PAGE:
Community Pharmacist Utilization of Legislation That Allows Impact on the Opioid Crisis in the State of Minnesota: A Mixed-Methods Approach

Laura C Palombi, Amanda N. Hawthorne, Scott A Lunos, Kelsey Melgaard, Ashley Dahly, Heather L Blue

Research output: Contribution to journalArticlepeer-review

2 Scopus citations

Abstract

Background: As opioid overdose deaths climb, legislation supporting pharmacists in developing their role to address the crisis has expanded. Although Minnesota pharmacists are encouraged to utilize opiate antagonist, syringe access and authorized collector legislation, the use patterns of these tools are unknown. Methods: A mixed-methods approach was used to survey 8405 Minnesota-licensed pharmacists on their practices related to the opioid crisis. An analysis of community pharmacist utilization of opioid-related legislation was conducted. Results: The majority (88.64%) of respondents indicated that they had not dispensed naloxone in the past month using a protocol; 59.69% reported that they had not dispensed naloxone by any method in the past month. Over sixty percent (60.61%) of respondents agreed they are comfortable with dispensing syringes and would dispense noninsulin syringes in their pharmacy under the statewide Syringe Access Initiative; 25.86% reported that they are not comfortable dispensing syringes. The majority (78.64%) of respondents reported that they do not participate in collecting unwanted pharmaceuticals. Conclusion: While pharmacists have the potential to play a key role in efforts focused on addressing the opioid crisis through harm reduction strategies, this role and the use of supporting legislation is currently underutilized in the state of Minnesota.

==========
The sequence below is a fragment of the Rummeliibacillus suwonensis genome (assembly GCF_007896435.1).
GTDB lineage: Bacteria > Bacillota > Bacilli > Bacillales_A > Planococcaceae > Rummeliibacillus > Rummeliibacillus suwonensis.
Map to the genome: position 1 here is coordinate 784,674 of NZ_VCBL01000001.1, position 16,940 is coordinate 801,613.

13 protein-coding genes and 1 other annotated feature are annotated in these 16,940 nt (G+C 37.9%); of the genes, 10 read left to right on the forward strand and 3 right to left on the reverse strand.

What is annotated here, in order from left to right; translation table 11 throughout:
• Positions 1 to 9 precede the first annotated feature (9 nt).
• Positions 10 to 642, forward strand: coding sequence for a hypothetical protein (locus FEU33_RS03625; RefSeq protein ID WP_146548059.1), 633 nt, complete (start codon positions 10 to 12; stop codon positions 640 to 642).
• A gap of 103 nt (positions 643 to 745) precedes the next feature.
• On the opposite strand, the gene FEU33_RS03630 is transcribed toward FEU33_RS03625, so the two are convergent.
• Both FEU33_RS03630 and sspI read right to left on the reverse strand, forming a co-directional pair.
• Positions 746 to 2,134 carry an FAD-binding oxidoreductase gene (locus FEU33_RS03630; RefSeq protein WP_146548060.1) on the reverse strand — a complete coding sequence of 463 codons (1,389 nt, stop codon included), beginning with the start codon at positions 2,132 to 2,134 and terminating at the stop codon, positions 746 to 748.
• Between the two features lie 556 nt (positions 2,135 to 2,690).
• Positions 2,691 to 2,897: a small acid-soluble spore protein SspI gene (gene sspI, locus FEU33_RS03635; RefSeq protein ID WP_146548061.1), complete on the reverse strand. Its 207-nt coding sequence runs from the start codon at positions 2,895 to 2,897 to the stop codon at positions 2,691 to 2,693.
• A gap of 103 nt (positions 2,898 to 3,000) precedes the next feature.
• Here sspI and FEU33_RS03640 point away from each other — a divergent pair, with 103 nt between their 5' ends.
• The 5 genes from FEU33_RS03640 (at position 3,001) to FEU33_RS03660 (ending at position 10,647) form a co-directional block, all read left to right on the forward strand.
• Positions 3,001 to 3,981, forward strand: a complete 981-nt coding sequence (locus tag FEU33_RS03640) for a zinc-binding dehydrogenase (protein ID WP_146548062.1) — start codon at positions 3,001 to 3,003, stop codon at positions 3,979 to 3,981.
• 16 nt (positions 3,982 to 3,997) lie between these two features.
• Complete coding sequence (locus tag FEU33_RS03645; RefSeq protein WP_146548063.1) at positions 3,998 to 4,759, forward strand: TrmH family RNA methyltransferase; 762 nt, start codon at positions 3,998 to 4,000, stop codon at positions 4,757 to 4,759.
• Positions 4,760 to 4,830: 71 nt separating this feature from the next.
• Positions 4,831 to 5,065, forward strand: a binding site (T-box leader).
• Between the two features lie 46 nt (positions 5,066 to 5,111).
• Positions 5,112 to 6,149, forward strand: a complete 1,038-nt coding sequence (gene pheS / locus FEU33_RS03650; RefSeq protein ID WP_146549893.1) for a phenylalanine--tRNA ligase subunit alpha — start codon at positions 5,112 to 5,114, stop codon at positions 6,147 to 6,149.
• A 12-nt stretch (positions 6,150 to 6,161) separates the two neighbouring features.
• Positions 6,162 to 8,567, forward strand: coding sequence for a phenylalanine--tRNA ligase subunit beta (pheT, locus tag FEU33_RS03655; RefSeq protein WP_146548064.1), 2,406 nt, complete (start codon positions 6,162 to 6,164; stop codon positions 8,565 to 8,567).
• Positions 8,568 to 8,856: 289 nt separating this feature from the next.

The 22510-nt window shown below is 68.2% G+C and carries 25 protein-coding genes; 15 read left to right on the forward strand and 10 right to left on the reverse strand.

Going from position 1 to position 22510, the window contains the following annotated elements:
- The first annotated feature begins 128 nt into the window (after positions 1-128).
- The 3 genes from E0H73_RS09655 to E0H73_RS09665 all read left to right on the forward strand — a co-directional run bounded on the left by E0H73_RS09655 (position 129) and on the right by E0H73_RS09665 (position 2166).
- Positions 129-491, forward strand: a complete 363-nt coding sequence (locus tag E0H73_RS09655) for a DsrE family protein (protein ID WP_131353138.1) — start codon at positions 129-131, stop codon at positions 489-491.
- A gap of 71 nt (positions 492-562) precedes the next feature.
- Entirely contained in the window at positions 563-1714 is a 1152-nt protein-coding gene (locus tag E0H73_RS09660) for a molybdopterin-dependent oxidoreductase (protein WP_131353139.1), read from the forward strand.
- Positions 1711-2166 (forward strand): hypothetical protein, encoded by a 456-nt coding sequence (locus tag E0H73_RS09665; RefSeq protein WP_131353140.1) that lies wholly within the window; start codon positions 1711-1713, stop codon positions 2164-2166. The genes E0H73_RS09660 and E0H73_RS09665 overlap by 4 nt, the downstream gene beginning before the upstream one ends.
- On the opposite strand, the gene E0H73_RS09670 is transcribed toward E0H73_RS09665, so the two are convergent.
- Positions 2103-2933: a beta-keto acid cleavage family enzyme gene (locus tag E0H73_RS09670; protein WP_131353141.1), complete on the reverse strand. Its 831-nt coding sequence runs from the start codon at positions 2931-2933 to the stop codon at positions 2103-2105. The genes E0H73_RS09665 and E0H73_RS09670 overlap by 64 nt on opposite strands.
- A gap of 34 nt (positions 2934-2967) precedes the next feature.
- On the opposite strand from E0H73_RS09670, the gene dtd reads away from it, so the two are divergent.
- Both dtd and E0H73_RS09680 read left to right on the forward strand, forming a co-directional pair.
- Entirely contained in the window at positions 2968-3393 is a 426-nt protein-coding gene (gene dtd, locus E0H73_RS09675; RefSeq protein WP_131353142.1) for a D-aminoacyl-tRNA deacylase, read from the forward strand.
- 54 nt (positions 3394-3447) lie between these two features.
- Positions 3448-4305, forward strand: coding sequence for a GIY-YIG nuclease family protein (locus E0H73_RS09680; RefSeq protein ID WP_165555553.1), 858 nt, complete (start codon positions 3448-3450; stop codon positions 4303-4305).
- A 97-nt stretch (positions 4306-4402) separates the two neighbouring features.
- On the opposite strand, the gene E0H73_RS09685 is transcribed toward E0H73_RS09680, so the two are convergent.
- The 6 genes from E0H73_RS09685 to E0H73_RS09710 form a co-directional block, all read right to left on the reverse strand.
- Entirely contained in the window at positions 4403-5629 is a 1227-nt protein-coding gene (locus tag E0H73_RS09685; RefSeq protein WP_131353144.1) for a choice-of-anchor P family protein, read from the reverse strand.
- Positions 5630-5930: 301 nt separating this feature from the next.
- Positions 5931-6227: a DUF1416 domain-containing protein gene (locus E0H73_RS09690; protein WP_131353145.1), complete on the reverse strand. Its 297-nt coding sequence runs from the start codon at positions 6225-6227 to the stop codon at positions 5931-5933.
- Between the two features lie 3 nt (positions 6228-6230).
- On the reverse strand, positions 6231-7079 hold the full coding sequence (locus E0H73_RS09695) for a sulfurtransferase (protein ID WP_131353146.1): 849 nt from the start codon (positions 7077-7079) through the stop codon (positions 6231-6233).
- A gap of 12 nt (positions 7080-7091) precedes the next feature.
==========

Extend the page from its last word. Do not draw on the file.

Original languageEnglish (US)
Pages (from-to)799-808
Number of pages10
JournalJournal of Pharmacy Practice
Volume33
Issue number6
DOIs
StatePublished - Dec 2020

Bibliographical note

Funding Information:
The authors would like to acknowledge the community members who supported this work, including the Minnesota Board of Pharmacy, Minnesota Pharmacists Association, and Minnesota Department of Health. Statistical support was provided by the National Center for Advancing Translational Sciences of the National Institutes of Health Award Number UL1TR000114.

Keywords

  • naloxone
  • opioid
  • protocol
  • social and administrative sciences
  • syringe

PubMed: MeSH publication types

  • Journal Article

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